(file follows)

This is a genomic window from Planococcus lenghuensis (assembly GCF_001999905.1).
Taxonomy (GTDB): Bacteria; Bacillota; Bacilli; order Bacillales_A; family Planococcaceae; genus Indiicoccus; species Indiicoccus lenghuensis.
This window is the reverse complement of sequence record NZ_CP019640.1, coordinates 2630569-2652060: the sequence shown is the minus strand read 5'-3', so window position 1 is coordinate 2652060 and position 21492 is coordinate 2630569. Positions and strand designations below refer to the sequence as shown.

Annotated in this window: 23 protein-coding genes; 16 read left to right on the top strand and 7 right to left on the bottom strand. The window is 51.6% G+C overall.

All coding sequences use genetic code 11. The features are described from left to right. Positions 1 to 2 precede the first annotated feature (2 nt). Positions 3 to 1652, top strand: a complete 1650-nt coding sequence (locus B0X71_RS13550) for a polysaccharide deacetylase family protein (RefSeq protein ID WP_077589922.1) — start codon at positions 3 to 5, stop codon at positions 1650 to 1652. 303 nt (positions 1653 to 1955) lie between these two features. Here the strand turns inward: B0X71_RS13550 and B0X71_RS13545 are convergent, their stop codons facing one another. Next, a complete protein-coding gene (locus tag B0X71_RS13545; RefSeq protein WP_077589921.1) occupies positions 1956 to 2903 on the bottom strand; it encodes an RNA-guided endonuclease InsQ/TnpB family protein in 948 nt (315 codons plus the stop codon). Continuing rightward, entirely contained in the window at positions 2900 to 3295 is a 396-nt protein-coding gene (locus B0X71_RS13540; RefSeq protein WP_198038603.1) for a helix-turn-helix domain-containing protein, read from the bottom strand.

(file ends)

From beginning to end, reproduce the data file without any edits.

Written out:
This is a genomic window from Planococcus lenghuensis (assembly GCF_001999905.1).
Taxonomy (GTDB): Bacteria; Bacillota; Bacilli; order Bacillales_A; family Planococcaceae; genus Indiicoccus; species Indiicoccus lenghuensis.
This window is the reverse complement of sequence record NZ_CP019640.1, coordinates 2630569-2652060: the sequence shown is the minus strand read 5'-3', so window position 1 is coordinate 2652060 and position 21492 is coordinate 2630569. Positions and strand designations below refer to the sequence as shown.

Annotated in this window: 23 protein-coding genes; 16 read left to right on the top strand and 7 right to left on the bottom strand. The window is 51.6% G+C overall.

All coding sequences use genetic code 11. The features are described from left to right. Positions 1 to 2 precede the first annotated feature (2 nt). Positions 3 to 1652, top strand: a complete 1650-nt coding sequence (locus B0X71_RS13550) for a polysaccharide deacetylase family protein (RefSeq protein ID WP_077589922.1) — start codon at positions 3 to 5, stop codon at positions 1650 to 1652. 303 nt (positions 1653 to 1955) lie between these two features. Here the strand turns inward: B0X71_RS13550 and B0X71_RS13545 are convergent, their stop codons facing one another. Next, a complete protein-coding gene (locus tag B0X71_RS13545; RefSeq protein WP_077589921.1) occupies positions 1956 to 2903 on the bottom strand; it encodes an RNA-guided endonuclease InsQ/TnpB family protein in 948 nt (315 codons plus the stop codon). Continuing rightward, entirely contained in the window at positions 2900 to 3295 is a 396-nt protein-coding gene (locus B0X71_RS13540; RefSeq protein WP_198038603.1) for a helix-turn-helix domain-containing protein, read from the bottom strand.